like for your own product and it isn't libel.  False advertising,
possibly, but not libel.  Or put the numbers up with your competitor's
numbers up "anonymized" as A, B, C.  And nobody will sue you for beating
ATLAS/GCC/GSL numbers -- ATLAS etc are open source tools and nobody
"owns" them to sue you or cares in the slightest if you beat them. The
most that might happen is that if you manipulate(d) ATLAS numbers so
they aren't what real humans get on real systems, people might laugh at
you or more likely just ignore you thereafter.

What makes you any LESS liable to libel if you distribute the white
papers to (potential) customers individually?  Libel is against the law
no matter how, and to who, you distribute libelous material; it is
against the law even if shrouded in NDA. It is against the law if you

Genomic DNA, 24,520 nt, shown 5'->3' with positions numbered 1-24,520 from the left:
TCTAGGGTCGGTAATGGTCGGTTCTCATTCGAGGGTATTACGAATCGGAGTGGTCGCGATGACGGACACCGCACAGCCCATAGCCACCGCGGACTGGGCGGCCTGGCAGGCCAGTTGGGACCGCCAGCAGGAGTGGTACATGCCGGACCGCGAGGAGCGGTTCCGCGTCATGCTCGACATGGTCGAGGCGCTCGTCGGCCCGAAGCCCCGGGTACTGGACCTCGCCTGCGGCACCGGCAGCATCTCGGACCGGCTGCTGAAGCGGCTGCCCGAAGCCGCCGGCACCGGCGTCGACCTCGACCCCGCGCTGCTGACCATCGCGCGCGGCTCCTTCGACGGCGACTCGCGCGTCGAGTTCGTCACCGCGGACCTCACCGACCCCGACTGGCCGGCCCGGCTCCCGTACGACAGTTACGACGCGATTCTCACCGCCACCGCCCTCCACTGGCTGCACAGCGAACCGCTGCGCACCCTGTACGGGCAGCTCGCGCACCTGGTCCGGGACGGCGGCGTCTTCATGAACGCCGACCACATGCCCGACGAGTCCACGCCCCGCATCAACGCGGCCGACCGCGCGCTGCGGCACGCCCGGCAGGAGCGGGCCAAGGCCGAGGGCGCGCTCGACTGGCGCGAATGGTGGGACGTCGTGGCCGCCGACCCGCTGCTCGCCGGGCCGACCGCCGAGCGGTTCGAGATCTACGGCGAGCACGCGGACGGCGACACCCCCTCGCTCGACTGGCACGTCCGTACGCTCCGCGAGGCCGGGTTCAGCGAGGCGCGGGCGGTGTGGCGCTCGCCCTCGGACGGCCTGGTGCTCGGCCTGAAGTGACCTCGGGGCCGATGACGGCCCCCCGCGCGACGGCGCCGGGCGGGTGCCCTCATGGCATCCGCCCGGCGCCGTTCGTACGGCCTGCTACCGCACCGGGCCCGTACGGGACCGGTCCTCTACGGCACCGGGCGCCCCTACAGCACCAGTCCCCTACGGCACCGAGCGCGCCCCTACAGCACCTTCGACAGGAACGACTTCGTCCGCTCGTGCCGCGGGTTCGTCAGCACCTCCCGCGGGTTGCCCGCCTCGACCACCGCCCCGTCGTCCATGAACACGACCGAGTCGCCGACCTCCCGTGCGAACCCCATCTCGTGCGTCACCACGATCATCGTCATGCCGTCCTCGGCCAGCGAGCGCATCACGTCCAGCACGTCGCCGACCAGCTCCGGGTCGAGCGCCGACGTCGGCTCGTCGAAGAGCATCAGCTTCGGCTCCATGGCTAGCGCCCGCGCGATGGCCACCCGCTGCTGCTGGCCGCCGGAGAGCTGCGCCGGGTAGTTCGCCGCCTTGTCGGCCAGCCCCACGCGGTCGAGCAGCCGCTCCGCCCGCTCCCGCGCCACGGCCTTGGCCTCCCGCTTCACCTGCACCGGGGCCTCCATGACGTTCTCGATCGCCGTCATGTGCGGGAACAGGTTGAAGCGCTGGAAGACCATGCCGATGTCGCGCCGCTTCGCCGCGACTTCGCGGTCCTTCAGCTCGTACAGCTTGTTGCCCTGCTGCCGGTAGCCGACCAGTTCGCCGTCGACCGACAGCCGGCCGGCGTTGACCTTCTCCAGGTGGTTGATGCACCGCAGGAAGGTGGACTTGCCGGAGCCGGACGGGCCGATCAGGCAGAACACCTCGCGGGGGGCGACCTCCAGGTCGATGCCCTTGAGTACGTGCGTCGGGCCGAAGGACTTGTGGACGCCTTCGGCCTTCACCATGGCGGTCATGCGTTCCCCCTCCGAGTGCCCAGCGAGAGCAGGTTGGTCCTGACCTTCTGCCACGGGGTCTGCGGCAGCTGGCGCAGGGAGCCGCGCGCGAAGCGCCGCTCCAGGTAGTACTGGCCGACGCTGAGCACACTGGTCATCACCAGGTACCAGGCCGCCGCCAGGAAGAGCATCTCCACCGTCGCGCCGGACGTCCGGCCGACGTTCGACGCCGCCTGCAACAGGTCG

whisper it in your somebody's ears -- it is just harder to prove.
Benchmark comparisons, by the way, are such a common marketing tool (and
so easily bent to your own needs) that I honestly think that there is a
tacit agreement among vendors not to challenge competitors' claims in
court unless they are openly egregious, only to put up their own
competing claims.  After all, no sane company WOULD actually lie, right
-- they would have a testbed system on which they could run the
comparisons listed right there in court and everybody knows it.  Whether
the parameters, the compiler, the system architecture, the tests run
etc. were carefully selected so your product wins is moot -- if it ain't
a lie it ain't libel, and it is caveat emptor for the rest (and the rest
is near universal practice -- show your best side, compare to their